Feeling through the (Festive) Holiday Season
Lately, I’ve felt ungrounded, purposeless, and, at times, angry. I’ve felt beside myself with frustration, questioning my reasons for being here. I’ve spun out so easily. I’ve felt lost.
I’ve felt this way for months. Just as I was finally getting used to my former site and community, the wind was knocked out of me and I had to move. Facing a holding period of 5 weeks in South Africa’s capital, Pretoria, felt like a relief in some ways. Feeling the strongest I’d felt since arriving in South Africa 10 months ago due to Pretoria’s hot showers, flushing toilets, the company of fellow Peace Corps Volunteers, smoothies, hot yoga classes and physical therapy offering me daily massages bolstered me physically, emotionally and spiritually.
Then, I crashed.
All the grief of leaving the place I embraced as home came rushing over me like a tidal wave. It was compounded by the whirlwind transition to a place so different than my home of the last 6 months. I felt resistance to a new site, a new community, a new family. I felt trepidation about establishing a new home. As timelines entered the picture, I realized the holidays were quickly approaching. Spending my first holiday season alone in a decade furthered the swell. I panicked, yet I had no clue what really lied below the surface.
Today, it emerged.
One of the most painful memories of my childhood occurred during the holiday season, or festive season, as its known here in South Africa. As a single parent, my mom deemed my private, Catholic school education to be worthy of great sacrifice. I was on financial assistance and felt the struggle my mom incurred to meet the remainder of my tuition each month. Education in suburban Washington, DC-area private schools means being surrounded by some of the wealthiest kids in the country.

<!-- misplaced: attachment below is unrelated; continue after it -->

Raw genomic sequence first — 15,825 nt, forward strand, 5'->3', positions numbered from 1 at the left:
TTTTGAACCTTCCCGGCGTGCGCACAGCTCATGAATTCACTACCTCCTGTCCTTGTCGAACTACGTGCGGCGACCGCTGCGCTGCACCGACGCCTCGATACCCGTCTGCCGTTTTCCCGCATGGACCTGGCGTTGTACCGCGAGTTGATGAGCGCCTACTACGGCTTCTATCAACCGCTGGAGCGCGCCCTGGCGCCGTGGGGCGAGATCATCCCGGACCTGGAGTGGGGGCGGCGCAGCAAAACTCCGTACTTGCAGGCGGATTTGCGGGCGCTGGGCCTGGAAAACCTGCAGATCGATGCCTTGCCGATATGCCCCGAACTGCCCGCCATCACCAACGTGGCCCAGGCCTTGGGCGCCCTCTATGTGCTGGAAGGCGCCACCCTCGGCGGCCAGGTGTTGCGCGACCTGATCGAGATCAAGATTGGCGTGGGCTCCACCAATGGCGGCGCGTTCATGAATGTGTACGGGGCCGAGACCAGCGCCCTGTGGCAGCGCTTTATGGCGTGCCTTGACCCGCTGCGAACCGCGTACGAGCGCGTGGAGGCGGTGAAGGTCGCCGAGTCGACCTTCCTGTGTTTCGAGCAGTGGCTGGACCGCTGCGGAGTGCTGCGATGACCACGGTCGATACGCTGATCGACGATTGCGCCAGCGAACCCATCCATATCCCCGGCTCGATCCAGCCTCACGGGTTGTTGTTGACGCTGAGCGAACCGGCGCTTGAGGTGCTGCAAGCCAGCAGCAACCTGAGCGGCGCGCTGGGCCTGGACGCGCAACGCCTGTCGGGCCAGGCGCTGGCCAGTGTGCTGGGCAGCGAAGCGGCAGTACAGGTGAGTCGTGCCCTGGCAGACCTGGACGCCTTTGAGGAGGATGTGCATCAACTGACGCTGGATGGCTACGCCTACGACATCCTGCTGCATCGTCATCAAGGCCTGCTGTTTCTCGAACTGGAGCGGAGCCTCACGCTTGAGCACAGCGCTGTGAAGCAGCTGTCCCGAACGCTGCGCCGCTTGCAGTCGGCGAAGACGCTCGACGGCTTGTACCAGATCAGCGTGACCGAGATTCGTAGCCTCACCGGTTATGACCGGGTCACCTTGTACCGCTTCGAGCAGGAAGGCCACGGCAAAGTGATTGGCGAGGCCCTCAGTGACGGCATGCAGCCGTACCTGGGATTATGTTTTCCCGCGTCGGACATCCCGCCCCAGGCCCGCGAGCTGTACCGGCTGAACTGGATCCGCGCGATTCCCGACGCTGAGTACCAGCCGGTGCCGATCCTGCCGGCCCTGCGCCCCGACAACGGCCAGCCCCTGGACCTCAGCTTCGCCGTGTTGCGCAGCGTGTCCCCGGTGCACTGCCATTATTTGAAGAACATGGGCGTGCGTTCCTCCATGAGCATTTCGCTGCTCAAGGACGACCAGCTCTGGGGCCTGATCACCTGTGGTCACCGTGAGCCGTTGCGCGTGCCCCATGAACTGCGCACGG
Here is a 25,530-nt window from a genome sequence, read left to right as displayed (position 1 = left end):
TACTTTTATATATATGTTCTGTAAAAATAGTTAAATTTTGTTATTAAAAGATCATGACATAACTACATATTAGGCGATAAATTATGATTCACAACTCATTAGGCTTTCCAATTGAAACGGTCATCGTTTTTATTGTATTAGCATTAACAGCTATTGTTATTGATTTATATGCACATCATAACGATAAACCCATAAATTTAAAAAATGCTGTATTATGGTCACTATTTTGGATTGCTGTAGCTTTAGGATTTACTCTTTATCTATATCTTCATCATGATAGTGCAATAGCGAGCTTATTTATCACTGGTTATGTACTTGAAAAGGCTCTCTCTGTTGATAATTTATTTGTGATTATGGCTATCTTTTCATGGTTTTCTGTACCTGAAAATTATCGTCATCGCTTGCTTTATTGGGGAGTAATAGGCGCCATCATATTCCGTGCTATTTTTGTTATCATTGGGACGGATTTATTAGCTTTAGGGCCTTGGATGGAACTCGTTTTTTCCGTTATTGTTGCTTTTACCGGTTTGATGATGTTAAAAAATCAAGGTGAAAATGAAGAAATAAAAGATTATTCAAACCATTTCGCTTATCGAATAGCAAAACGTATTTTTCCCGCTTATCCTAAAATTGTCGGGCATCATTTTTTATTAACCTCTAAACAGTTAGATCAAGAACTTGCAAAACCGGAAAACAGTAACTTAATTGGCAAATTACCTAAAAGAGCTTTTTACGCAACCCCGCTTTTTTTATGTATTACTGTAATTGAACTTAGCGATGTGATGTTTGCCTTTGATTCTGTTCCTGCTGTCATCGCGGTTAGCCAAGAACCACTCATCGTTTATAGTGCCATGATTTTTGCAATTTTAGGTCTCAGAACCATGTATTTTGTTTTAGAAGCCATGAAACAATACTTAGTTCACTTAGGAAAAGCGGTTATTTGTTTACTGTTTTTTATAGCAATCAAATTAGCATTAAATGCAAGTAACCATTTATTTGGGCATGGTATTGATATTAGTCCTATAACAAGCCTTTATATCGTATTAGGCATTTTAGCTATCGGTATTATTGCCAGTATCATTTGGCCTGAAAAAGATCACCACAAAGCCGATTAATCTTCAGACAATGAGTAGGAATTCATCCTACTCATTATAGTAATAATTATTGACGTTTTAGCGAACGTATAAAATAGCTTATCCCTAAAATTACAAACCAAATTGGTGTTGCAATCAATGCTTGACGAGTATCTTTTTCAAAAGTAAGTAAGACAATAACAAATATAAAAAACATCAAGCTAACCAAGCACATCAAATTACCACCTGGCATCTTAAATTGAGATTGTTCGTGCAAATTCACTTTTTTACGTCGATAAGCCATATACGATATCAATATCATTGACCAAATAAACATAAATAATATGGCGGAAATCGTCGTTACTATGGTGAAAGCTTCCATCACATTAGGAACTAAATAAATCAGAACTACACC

One year during my adolescence, my mom faced a particularly dark period of her bipolar disorder. She holed up in her room nearly my entire holiday break. I felt so incredibly alone, so isolated, so incredibly scared.
After braving my “vacation,” I endured friends describing the gifts they received and the love from family and friends that they’d spent recent weeks surrounded by. I can’t remember how I responded to their accounts, but this morning, I came face to face with how I felt.
For months, fellow Peace Corps Volunteers have been discussing holiday plans detailing upcoming visits from friends and family or planned returns to the US to spend time with loved ones. I named my feelings upon hearing the first itinerary and scrambled to make plans, which have changed and changed and changed again.